·· Minerva Maharet ·· (chianagirl) wrote in the_goddesses,
·· Minerva Maharet ··
chianagirl
the_goddesses

Bastet (also Bast, Pasht)

Bastet is the Egyptian cat-headed goddess. She was admired for her agility and strength. She was strictly a solar goddess until the arrival of Greek influence on Egypt, when she became a lunar goddess, as the Greeks associated her with Artemis. She is depicted most commonly as a woman with the head of a domesticated or wild cat or lion, or as a cat itself. She was originally portrayed as either a lioness or a wild desert cat, and was only associated with domesticated felines as late as 1000 BC. She was also sometimes shown holding a sistrum. It was common for her to be paired with Sekhmet (the lion-headed goddess of Memphis), Wadjet, and Hathor. She is also the goddess of fire and cats, and ruled over pleasure, dancing, music and joy. She was also called 'Lady of the East' (Sekhmet was 'Lady of the West'). Bastet was the daughter and wife of Ra, and mother of Khensu and Maahes. She was also one of the 'Eyes of Ra'- the title of avenger gods who were sent out to lay waste to enemies of Egypt and her gods. She has two sides to her personality- docile and aggressive. Her gentle, docile side is displayed in her role as protector of the home and pregnant women. Her vicious, aggressive nature was exposed in accounts of the battles in which the Pharaoh slaughtered the enemy as Bastet slaughtered her victims.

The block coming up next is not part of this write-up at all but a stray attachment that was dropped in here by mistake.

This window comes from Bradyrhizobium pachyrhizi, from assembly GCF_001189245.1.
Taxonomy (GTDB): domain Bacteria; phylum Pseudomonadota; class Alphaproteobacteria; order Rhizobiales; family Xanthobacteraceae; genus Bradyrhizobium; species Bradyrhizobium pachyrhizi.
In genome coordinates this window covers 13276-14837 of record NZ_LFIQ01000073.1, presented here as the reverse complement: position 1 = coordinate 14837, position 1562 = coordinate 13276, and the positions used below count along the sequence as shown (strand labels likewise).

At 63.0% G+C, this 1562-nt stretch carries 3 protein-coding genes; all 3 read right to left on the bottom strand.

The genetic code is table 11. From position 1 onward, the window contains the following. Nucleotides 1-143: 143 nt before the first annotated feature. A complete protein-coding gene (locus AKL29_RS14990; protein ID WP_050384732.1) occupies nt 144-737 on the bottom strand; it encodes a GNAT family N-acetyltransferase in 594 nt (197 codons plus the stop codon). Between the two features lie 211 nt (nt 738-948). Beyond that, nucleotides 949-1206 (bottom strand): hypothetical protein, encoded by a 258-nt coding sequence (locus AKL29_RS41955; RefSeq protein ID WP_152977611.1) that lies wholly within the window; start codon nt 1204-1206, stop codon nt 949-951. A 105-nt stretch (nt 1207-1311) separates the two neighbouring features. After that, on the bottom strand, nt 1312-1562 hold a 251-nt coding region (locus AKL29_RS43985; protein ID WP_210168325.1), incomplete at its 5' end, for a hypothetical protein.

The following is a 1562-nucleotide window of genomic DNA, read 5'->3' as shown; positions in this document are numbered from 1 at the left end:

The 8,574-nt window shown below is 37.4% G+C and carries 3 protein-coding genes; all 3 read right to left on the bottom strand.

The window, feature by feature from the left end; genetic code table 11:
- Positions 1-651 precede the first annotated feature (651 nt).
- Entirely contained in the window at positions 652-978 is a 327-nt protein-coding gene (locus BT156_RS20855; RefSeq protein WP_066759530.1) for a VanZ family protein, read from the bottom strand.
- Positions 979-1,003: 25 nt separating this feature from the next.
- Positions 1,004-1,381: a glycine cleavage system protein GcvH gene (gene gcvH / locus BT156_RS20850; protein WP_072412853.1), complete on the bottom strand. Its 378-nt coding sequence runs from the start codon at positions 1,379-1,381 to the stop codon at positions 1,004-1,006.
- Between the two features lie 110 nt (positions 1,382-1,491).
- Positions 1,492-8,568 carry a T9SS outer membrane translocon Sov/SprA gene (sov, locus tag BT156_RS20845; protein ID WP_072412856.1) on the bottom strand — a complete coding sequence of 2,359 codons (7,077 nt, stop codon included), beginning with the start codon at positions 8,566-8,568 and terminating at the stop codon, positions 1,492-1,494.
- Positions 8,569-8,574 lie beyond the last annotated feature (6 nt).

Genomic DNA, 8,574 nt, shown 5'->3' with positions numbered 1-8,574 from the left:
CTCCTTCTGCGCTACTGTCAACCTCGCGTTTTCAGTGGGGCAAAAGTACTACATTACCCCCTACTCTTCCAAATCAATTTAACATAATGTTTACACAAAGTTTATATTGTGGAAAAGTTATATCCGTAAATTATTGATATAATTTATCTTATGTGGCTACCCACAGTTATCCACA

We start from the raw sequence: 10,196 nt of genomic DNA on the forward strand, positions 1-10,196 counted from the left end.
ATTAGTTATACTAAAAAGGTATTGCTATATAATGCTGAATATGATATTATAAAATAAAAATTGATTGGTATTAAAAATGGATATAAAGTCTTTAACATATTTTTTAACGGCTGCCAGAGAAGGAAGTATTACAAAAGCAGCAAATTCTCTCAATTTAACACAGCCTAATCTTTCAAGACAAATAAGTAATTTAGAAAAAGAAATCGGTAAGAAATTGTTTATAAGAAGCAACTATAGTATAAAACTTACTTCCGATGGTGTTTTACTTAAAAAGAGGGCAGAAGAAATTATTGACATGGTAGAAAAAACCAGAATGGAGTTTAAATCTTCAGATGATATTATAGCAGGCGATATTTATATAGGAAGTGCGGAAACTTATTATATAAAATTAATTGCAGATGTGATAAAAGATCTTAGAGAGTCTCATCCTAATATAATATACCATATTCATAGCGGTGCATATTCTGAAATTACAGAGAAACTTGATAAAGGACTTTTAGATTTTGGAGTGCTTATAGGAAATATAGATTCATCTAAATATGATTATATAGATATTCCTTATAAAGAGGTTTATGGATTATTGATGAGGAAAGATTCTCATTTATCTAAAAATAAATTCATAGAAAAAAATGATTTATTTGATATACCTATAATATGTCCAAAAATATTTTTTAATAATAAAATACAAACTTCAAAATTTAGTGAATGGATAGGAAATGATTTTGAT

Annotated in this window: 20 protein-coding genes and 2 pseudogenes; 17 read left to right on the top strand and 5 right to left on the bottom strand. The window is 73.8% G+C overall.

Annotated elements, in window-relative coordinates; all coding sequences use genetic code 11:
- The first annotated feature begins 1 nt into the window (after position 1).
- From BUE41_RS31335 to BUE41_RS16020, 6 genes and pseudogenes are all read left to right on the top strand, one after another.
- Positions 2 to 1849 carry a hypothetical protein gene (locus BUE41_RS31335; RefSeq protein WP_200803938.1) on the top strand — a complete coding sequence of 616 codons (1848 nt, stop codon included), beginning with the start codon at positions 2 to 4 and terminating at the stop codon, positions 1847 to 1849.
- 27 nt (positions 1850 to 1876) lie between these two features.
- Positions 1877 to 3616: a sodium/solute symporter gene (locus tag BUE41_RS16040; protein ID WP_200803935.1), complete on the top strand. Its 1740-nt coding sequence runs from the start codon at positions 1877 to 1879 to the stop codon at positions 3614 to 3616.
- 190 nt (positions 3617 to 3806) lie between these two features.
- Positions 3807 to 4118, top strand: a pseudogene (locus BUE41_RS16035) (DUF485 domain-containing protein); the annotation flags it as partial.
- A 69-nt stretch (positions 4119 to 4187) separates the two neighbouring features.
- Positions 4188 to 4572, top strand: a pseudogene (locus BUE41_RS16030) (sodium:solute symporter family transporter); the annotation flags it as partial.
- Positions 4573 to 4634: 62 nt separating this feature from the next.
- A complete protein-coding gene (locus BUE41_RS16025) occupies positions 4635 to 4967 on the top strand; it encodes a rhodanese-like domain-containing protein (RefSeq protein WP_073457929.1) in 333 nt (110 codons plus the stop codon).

This goddess originated in the Nile Delta, but by 930 BC, she was acknowledged by all Egyptians. She dates from the 2nd Dynasty (around 2890-2686 BC). The cult of Bastet was located in Bubastis (also called Per-Bast, Pa-Bast, Pibeseth, or Tell-Basta), in the eastern Delta, from at least the 4th Dynasty. Bubastis was the capital of Egypt for a dynasty, said to possess the land's greatest temple, and a few kings took her name into their royal titles. Excavations of the city have yielded many discoveries, including a cemetery with mummified holy cats. In her temple, there were kept sacred cats who were thought to be incarnations of the goddess. When they died, they were carefully mummified.

Bastet's chief festivals were celebrated in April and May. Great celebrations were held, and flower-laden barges of worshippers- hundreds of thousands of them- were greeted by flute melodies as they disembarked for a worship service and vast trade fair. Her followers believed that in return for this enormous and orgiastic celebration, Bastet bestowed both mental and physical well being.


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